I told Leon that while deferring commencement of Social Security could be financially advantageous, I believed (and my prior posts on this subject have indicated) that deferral is not necessarily a “no-brainer.” The effectiveness of the deferral strategy depends on a number of considerations, including: 1) how long you will live, 2) how much savings you will use to “bridge” the period of deferral, 3) what investment return you could earn on your savings and 4) the rate of future inflation.
The table below shows the increase/(decrease) in the present value of a retiree’s spendable income associated with deferring a $750 per month Social Security benefit payable at age 62 until age 70 vs. commencing the benefit at age 62 assuming various ages of death. The table uses the same assumptions and hypothetical retiree as used in Mr. Kitces’ article. The calculations were performed using the Social Security Bridge spreadsheet from this website.
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The table shows that under these assumptions, individuals who live longer will benefit financially by deferring commencement of the benefit until age 70 vs. commencing at age 62, while those with shorter lives will benefit financially by commencing the benefit at age 62. It also shows that even those individuals who choose to defer commencement until age 70 and live until age 97 are not expected to be huge winners under the assumptions used to develop this table.
The table also provides survival probabilities to the various ages based on the Society of Actuaries’ 2012 Individual Annuitant Mortality Table with 1% mortality improvement. This mortality table (and the probabilities of survival) is available in our website in the “other calculators and tools” section. It should be noted that this table represents mortality experience of individuals who purchased annuities and as such is more conservative (longer life expectancy) than general population mortality. The probabilities of survival to age 97 for both males and females were not available from the tool on our website and have been estimated by me.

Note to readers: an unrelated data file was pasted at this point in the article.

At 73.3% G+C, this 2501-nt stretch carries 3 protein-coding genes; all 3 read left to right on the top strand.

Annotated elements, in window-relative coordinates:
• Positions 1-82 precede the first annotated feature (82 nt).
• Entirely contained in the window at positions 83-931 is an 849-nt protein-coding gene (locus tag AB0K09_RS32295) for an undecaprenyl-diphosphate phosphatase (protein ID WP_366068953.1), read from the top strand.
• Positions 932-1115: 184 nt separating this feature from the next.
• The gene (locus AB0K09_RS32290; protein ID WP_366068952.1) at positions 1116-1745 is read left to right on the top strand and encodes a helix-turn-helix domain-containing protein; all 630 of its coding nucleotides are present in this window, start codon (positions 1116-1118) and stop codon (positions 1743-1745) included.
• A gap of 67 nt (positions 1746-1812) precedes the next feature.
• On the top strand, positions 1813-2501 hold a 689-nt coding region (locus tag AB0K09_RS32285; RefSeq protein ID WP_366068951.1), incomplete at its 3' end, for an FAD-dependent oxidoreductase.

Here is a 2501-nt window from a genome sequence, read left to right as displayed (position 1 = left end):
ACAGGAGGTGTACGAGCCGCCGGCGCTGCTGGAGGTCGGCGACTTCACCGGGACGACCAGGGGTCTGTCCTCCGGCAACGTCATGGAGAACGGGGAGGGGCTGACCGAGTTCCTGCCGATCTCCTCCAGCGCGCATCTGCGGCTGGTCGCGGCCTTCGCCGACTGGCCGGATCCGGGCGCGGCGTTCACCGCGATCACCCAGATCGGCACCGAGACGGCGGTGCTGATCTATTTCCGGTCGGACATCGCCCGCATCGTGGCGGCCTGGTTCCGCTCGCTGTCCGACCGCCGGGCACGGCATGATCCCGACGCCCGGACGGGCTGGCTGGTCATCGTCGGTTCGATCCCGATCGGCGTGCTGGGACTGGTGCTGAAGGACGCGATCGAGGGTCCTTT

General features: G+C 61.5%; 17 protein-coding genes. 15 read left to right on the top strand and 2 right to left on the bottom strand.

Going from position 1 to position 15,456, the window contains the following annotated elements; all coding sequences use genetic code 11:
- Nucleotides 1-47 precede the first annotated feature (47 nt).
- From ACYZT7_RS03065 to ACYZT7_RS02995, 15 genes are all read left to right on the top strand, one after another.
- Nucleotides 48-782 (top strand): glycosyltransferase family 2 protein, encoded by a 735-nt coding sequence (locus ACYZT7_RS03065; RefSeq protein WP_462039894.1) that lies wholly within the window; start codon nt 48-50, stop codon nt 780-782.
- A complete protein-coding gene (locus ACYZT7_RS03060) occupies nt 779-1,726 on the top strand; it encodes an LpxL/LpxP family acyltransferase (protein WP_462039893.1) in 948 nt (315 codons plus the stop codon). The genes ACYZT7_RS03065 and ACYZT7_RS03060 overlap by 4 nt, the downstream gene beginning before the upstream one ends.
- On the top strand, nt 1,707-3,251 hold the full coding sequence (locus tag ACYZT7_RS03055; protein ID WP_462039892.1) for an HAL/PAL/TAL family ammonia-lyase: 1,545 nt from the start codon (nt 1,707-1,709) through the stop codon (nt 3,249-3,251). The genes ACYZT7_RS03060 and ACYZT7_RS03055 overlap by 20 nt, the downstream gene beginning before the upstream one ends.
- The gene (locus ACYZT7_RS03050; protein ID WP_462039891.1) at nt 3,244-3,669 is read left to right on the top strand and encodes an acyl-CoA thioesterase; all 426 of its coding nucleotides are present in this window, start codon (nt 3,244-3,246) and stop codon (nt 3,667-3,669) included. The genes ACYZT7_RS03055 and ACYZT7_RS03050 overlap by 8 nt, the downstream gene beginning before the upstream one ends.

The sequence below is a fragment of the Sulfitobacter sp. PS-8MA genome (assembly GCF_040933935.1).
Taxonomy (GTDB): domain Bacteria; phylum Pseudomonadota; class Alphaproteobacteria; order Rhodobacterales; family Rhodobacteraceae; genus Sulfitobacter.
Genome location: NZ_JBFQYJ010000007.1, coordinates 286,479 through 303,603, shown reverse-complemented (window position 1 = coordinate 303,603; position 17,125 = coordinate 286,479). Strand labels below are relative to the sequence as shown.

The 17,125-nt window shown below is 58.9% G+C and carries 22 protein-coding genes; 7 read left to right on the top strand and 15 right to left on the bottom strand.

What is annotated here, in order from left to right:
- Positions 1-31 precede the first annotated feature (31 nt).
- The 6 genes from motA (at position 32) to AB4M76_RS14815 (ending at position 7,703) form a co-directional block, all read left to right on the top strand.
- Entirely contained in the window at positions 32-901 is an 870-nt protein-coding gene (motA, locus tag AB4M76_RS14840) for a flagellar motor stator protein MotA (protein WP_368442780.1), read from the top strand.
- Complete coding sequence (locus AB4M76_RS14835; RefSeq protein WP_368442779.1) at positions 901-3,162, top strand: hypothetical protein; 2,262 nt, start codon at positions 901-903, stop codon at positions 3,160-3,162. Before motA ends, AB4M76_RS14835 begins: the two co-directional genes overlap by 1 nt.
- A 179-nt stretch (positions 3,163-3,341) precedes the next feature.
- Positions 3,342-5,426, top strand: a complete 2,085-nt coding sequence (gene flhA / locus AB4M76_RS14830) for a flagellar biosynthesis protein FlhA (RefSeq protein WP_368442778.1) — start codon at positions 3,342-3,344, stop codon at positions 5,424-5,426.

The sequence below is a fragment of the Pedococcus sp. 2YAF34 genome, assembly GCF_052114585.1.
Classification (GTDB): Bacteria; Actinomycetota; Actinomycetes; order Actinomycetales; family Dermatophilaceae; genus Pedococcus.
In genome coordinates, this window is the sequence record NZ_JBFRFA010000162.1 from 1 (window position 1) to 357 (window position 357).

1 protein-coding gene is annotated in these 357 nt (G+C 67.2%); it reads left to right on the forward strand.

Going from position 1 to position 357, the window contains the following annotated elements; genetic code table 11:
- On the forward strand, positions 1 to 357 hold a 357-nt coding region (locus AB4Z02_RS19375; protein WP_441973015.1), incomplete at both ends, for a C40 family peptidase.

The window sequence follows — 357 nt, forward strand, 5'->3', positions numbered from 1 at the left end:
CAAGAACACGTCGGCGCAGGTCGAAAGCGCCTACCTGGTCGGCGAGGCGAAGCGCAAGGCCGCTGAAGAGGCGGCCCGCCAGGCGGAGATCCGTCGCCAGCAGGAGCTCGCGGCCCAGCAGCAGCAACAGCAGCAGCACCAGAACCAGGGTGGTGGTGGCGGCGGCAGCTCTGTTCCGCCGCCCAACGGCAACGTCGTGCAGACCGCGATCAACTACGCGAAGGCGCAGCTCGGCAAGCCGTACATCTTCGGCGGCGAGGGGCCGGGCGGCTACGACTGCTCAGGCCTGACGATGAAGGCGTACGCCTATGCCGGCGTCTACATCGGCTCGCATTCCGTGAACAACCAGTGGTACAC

One of the big differences between Mr. Kitces calculations and mine has to do with the amount of money spent by the hypothetical retiree from his accumulated savings during the eight year deferral period. Mr. Kitces assumes the retiree will spend $750 per month in the first year of deferral and $922 in the seventh year ($750 increased with 7 years of inflation at 3% per year), whereas I have assumed that the retiree does not want to have a big jump in spendable income in year 8 and will spend the same real dollar amount of $1,672 the retiree expects to receive at age 70 during each year of the deferral ($1,320 per month in the first year and $1,624 per month in the 7th year). The cost of deferrals (the present value of withdrawals from savings) under Mr. Kitces methodology is $65,258 while under my methodology, it is $114,853. This is why deferring commencement looks so much more favorable in Mr. Kitces article (if you spend less today, you can spend more later all things being equal). Of course, it would look even more favorable if the hypothetical retiree decided not to withdraw any amounts during the deferral period.
As I told Leon, I’m not going to make a recommendation one way or another on whether retirees should defer commencement of Social Security. It is an individual decision that involves many factors. If you are willing to defer and don’t spend too much of your accumulated savings during the bridge period, you can generally increase your spendable income in your later years.